Patton Township was established in 1794. It was the first township formed in the Centre Region and was part of Cumberland County prior to the establishment of Centre County in 1800.
The Township was named for Colonel John Patton. Colonel Patton opened Centre Furnace (now in College Township) in 1791 with his partner, Colonel Samuel Miles. He purchased thousands of acres in Patton Township, particularly in the Barrens, to mine the iron ore needed to supply the furnace. The ore was close to the surface here so it could be mined with hand tools and horse drawn wagons. Centre Furnace closed in 1858 but some ore was still mined in the Barrens to supply other furnaces in the County.
The opening of the Scotia Iron Works in 1881 marked the beginning of three decades of prosperity. Iron ore was mined, washed and loaded on trains for shipment to Andrew Carnegie's steel mills in Pittsburgh. The villages of Scotia and Marysville were established. The Pennsylvania and Bellefonte Central Railroads provided both freight and passenger service. A post office was opened - the Benore Post Office. Stores, a school and even a small library were located in the Scotia area. The Township's population topped 1,000 in 1900.
This era of prosperity and industrial activity ended in 1911 with the closing of the iron works. The railroads were abandoned and eventually removed. The village of Scotia and the iron works disappeared. The Township's population declined to 442 in 1930. Only the village of Marysville remains today as a living legacy of this era in our community's history.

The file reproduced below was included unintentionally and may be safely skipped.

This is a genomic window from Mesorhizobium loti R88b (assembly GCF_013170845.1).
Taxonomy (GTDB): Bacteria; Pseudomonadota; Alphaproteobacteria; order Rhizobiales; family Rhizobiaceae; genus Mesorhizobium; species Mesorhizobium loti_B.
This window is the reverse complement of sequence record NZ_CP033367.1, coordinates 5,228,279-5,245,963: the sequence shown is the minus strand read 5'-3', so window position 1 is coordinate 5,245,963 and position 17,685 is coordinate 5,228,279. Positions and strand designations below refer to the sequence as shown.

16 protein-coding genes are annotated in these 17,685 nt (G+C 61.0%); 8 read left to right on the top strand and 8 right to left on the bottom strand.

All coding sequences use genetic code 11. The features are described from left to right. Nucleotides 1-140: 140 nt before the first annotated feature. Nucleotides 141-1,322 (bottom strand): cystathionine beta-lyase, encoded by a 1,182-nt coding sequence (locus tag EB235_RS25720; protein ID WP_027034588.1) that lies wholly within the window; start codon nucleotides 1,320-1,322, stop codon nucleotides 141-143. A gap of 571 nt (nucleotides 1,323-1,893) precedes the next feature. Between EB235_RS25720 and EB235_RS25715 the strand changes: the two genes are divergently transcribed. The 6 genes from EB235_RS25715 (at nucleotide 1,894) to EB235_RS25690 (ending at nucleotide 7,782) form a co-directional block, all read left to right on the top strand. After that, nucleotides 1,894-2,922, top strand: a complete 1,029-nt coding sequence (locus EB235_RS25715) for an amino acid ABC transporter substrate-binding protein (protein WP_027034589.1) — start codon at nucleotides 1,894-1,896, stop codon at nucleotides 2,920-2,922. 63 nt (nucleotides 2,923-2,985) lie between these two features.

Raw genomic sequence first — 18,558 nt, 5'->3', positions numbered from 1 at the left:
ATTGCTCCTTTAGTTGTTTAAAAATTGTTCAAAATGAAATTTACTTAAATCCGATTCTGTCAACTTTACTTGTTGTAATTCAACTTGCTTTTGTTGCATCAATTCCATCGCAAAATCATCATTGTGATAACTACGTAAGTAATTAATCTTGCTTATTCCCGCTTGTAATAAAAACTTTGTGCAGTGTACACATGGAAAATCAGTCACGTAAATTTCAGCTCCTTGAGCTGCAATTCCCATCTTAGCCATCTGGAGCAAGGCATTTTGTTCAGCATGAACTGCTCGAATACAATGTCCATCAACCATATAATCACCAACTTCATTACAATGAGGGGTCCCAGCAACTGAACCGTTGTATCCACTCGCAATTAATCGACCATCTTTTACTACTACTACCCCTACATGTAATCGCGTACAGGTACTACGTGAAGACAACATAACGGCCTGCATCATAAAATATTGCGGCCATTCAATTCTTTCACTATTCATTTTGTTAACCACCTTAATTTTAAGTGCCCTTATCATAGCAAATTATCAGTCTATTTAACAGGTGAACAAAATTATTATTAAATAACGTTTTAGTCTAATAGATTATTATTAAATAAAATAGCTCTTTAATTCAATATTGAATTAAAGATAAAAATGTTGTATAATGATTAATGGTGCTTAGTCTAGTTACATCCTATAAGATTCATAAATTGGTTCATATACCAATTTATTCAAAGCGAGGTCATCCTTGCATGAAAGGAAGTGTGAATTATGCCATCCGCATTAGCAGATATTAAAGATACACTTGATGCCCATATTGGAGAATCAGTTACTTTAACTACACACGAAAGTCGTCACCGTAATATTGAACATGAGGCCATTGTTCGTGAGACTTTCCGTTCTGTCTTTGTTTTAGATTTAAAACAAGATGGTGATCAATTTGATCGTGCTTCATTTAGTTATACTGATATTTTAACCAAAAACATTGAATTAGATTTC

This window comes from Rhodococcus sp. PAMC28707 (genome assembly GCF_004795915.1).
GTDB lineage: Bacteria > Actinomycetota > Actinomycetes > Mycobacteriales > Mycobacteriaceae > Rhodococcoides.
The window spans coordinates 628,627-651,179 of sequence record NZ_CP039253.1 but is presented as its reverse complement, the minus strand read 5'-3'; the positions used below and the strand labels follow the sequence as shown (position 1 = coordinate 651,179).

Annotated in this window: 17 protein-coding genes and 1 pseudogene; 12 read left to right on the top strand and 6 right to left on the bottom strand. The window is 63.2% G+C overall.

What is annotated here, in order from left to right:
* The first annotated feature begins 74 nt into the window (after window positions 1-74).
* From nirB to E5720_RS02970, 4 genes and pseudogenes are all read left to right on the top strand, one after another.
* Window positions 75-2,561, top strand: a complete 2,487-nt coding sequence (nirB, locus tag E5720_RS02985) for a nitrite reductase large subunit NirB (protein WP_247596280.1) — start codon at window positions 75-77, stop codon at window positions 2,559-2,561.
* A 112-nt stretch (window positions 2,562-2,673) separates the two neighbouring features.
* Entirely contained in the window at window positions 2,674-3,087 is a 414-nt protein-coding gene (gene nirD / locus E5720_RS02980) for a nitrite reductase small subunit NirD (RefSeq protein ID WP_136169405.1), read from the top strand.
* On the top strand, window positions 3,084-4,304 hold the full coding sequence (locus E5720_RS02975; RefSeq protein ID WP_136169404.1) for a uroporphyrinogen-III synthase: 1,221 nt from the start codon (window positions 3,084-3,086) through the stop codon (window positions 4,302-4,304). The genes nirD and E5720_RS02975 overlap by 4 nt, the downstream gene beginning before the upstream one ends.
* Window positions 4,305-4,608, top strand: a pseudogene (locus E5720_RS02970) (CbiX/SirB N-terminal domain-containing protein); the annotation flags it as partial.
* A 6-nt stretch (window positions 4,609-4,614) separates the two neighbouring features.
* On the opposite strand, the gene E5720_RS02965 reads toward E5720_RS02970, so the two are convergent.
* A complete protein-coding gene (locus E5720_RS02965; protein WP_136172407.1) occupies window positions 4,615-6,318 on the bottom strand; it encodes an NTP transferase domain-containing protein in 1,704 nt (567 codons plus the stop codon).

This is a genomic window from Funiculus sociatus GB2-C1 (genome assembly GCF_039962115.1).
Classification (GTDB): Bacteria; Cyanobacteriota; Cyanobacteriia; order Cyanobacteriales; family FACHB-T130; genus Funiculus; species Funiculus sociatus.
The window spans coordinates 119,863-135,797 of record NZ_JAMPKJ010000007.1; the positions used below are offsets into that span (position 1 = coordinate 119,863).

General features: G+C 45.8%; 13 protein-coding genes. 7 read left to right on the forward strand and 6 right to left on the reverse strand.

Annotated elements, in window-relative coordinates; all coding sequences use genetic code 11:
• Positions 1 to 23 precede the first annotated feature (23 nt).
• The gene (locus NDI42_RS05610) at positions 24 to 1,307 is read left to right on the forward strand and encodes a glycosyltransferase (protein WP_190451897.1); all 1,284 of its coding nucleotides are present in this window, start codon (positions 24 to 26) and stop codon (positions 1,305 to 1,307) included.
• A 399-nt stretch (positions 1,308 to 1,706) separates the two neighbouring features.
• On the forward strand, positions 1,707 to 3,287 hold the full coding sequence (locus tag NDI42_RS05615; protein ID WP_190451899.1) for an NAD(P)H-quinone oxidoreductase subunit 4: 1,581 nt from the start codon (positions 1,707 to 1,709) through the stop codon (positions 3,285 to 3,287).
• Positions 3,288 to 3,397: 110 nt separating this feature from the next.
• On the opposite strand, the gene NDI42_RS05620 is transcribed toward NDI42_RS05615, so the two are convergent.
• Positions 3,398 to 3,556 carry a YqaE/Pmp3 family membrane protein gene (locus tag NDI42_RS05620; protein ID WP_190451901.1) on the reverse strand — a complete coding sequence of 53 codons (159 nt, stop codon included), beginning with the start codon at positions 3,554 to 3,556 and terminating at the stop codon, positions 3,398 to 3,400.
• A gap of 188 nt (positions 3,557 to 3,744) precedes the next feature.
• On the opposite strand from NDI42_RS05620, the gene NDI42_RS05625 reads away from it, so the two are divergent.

Patton Township's character as a modern suburban and rural residential community began to take shape in the 1950's. Park Forest Village, started in 1956, was the first large suburban development near State College. This neighborhood won several national awards for its design, which moved away from the straight streets and clear cutting typical of post World War II suburban developments. The use of gracefully curved streets and the retention of trees established a pattern for future developments everywhere. The last section of Park Forest Village was opened in the early 1990's, thrity-five years after the neighborhood was planned.
A decade later the Toftrees development was started. This development followed a planned community approach, which allows for a mixture of types of dwellings and other uses all laid out according to a master plan. Modeled after planned communities in other states, Toftrees was the first such example in Pennsylvania.
In the 1990's the Gray's Woods Planned Community began developing, continuing the trend begun with Toftrees. The last twenty years has also seen a surge in commercial development, including extensive redevelopment along the North Atherton Street corridor. The commercial development has coincided with the planning, design and construction of the I-99 corridor through the Township.
As a result of expansion at Penn State University and throughout the State College area, Patton Township has continued to grow as a residential community. Our population grew from 1,289 in 1950 to 12,500 as of 2006 (US Census Bureau estimate). Our challenge for the future will be to continue effective planning to manage the growth that occurs in our community.